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Federal Interest Rates and the Impact on Net Lease

The Federal Reserve raised interest rates on Wednesday, June 13, 2018 and signaled that two additional increases would occur by year’s end. Officials believe the economy to be strong enough to withstand the rise in borrowing costs without stunting the economic growth we’re experiencing.  So how does this impact net lease?

The Fed has long aimed for 2 percent inflation, a rate recognized as a key level to a healthy economy. The United States economy has increased significantly from the 2008 to what professionals call a “normal” level. The most recent increases are part of a series of steps to return rates to these normal levels. Since the economy is in a good state, the Fed could soon step back and play less of a hands-on role in encouraging economic activity. Officials have stated that the US economy is strong enough to raise the inflation rate to its target 2 percent without eliminating the possibility of economic growth.

The Fed will be doing a balancing act – raising too quickly will slow down our economic growth, if not put us into a recession, whereas raising to slowly will allow inflation to get out of control.  As they walk this tightrope, by the end, we expect to see rates in the range of 2.25 to 2.5% by December.

The Fed’s optimism about the state of the economy is likely to translate into higher borrowing costs for cars, home mortgages and credit cards over the next year as the central bank raises interest rates more quickly than was anticipated. But the increase in interest rates will hit consumers the most. Higher interest rates cause higher bills on credit cards, home equity lines and other kinds of borrowing. Interest rates on new fixed-rate mortgages could also climb.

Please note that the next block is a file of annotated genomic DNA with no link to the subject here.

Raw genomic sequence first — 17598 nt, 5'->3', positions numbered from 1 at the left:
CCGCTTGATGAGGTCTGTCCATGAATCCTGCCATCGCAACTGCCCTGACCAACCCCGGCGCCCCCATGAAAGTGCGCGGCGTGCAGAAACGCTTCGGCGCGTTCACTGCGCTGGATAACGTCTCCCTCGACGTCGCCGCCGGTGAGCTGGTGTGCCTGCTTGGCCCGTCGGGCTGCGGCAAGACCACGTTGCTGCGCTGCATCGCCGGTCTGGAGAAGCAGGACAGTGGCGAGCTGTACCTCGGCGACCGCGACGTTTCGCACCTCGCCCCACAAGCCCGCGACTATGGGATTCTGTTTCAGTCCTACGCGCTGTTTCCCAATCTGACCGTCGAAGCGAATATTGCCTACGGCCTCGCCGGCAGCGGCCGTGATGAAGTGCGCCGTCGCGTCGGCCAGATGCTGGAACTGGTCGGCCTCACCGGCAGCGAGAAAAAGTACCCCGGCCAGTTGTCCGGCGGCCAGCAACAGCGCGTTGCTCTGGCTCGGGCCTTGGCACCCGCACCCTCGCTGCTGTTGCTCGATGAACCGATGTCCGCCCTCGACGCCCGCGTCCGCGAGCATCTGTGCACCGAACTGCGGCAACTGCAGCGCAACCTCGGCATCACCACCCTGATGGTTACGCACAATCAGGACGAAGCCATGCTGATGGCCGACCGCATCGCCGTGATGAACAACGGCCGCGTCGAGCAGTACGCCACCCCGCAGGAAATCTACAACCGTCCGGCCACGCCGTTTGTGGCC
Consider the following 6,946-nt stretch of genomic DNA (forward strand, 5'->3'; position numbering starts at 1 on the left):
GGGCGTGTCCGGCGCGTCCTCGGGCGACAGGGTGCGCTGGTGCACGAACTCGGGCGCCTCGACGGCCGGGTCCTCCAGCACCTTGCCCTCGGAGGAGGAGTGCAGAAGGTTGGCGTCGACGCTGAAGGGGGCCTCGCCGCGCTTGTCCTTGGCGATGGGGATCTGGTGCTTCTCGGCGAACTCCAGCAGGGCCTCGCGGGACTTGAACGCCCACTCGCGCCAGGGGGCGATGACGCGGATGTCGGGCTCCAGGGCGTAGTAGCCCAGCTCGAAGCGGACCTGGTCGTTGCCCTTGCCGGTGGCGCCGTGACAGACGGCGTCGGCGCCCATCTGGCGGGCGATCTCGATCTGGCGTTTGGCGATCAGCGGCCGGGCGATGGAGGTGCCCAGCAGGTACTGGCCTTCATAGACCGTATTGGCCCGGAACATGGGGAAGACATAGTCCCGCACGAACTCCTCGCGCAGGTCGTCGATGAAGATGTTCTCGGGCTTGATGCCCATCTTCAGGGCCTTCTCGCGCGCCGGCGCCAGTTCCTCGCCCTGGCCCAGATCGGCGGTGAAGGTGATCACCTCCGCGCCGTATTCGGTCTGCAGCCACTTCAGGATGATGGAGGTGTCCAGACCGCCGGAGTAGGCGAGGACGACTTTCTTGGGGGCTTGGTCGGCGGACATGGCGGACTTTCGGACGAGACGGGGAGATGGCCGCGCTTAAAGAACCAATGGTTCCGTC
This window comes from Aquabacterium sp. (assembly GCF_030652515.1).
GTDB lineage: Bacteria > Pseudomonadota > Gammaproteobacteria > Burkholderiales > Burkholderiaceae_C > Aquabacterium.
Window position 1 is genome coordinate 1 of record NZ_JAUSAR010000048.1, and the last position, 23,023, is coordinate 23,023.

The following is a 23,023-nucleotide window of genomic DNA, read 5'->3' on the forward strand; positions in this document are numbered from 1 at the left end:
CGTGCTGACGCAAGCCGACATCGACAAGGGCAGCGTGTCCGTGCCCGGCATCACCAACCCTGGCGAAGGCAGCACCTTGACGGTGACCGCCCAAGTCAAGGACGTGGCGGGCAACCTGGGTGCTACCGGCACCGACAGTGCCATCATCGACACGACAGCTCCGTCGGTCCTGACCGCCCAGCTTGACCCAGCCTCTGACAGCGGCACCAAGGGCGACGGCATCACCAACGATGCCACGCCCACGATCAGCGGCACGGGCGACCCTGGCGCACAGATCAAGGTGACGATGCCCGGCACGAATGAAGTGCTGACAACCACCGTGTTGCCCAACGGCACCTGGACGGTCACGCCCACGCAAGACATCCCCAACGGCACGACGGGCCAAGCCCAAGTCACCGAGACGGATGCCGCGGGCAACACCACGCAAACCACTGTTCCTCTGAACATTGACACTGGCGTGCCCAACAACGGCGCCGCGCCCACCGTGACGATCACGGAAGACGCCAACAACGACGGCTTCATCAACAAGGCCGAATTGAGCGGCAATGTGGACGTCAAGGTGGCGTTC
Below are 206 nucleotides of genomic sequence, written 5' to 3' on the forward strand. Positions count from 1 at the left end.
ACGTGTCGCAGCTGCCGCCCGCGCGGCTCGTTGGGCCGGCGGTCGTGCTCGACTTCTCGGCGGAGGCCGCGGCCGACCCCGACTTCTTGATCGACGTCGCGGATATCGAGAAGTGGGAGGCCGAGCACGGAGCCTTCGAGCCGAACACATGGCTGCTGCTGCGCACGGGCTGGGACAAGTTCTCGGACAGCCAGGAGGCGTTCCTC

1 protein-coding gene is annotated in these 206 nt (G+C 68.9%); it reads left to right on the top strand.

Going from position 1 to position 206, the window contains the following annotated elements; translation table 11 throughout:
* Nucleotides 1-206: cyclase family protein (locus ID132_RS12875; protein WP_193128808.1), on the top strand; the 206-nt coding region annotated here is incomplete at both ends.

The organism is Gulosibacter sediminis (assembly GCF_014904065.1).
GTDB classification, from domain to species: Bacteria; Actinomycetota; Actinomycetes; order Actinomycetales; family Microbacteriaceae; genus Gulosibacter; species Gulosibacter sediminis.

An increase in interest rates affects many sectors of commercial real estate, and net lease is no exception.  As interest rates rise, capitalization rates rise as well. However, there is typically a lag time between an increase of interest rates and the corresponding cap rates. This usually causes hesitation with investors to make offers as often and aggressively as they do before an increase in interest rates due to the amount of uncertainty a deal holds. And buyer’s prefer the higher cap rates as it is a reflection of their potential rate of return.  Gradually, the commercial real estate sector will see a shift from a seller’s market to that of a buyer’s market.  At the moment, with the paced acceleration from the Fed, the markets are in a state of equilibrium.

Although fluctuations in interest rates do determine an investor’s willingness to buy, triple net leases don’t necessarily lose their demand. Since triple net leases generate a predictable stream of income, an investor will continue to utilize this type of lease as they are not bearing the burden of the increased rates.  Net lease cap rates mirror that of the US Treasury, and as a “hands off” investment, will always get you a higher return than that of the US Treasury without the risk of typical real estate investments that require more hands-on management.  With net lease investments, you can count on a steady cashflow without the hassle of other investment types.

Amanda WillisFederal Interest Rates and the Impact on Net Lease

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